A Community Devoted to the Preservation and Practice of Celestial Navigation and Other Methods of Traditional Wayfinding
Date: 2014 Nov 23, 06:51 -0000
Thanks so much Hanno,
I think that is a very good fair deal!
It takes quite a while to build a Fuller, so it may not actually happen until the new year, but I would be very happy to build you one. What model would you prefer, the full sized Fuller 2 replica, the mini version of this (similar size to the Bygrave) or the mini2 to my own design based on the Otis King format? Be aware that I have replaced the Log scales on my Fuller 2 replica with cosines which are more useful for me doing spherical trig equations etc. I am still waiting for Wayne Harrison to supply me with cosine only scales. My current model has sine scale with cosines in red going in the opposite direction. It works fine, but is a bit cluttered.
Let me know what you would prefer.
:) - well, not make me fuller but a Fuller, of course.
But I don't know if that would be a fair deal for you.
If it is than please let me know.
On Fri, Nov 21, 2014 at 10:21 PM, Francis Upchurch <NoReply_Upchurch@fer3.com> wrote:
Fascinating stuff. I think Brown used a standard sextant with spirit level attachment to give AH/bubble?
Don’t think he had the Booth bubble in 1919, did he? But he did have the “Baker navigation machine” which looks interesting, rolling continuous chart with pre-computed Altitudes?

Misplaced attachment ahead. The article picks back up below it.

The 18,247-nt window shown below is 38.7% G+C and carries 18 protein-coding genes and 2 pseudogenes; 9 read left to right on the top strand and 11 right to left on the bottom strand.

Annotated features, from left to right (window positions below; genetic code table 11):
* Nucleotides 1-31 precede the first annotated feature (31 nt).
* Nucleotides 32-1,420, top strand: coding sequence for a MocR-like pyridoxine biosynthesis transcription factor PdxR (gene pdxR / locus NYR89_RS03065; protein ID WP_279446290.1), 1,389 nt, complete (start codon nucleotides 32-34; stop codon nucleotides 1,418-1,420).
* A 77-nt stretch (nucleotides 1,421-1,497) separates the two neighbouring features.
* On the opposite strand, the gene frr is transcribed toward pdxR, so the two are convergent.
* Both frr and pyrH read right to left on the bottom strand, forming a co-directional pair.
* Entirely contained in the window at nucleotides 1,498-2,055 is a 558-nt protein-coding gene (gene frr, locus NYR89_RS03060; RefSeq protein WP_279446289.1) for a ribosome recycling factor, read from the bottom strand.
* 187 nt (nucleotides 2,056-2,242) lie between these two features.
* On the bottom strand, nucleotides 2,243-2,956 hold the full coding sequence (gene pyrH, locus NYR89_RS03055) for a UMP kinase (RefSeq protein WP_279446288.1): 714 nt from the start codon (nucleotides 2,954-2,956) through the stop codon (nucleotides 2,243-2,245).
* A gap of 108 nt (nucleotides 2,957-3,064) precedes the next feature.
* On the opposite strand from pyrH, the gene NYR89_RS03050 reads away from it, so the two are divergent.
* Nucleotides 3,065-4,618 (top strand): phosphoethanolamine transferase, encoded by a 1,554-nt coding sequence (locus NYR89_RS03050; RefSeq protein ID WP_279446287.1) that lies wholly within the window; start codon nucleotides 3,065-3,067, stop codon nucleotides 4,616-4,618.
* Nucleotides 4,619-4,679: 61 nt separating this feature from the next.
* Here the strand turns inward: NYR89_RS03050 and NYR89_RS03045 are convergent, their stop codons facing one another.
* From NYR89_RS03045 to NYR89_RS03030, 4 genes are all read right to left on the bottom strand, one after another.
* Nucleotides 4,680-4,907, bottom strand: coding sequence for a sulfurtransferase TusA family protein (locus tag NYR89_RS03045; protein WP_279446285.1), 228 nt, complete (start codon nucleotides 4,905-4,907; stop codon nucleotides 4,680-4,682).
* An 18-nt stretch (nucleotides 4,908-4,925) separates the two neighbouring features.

Curious that for his 1931 Tasman sea flight, Chichester had tried the Booth bubble sextant, found his navigation 700 miles out and reverted to a standard sextant and natural horizon altitudes. He claims to have invented his own “pre-computed sun Alts” system. Would he have been aware of the already invented Baker machine?
Any views Gary?
This should answer your question, see attached.
From: Fred Hebard <NoReply_Hebard@fer3.com>
Sent: Friday, November 21, 2014 9:21 AM
Subject: [NavList] Early methods of air navigation
The discussion of the Brown-Nassau CN Plotter brought to mind the following question. What methods did the early pioneers of trans-Atlantic flight use for navigation, such as Alcock and Brown? Brown was the navigator on that flight. They made landfall near their intended destination. Running down a line of latitude would be a clear choice, but how measure the latitude? They flew at low elevations, so perhaps using the actual horizon? Dip scales as the
square root of elevation. The error for being 50 feet off in elevation is less than two minutes of arc at 200 feet. In contrast, Admiral Coutinho installed levels on his Plath in 1919. Had the British? Then there is RDF, which was available in the U.S. by the Point Honda disaster.
Those are some guesses. What does the documentary evidence say?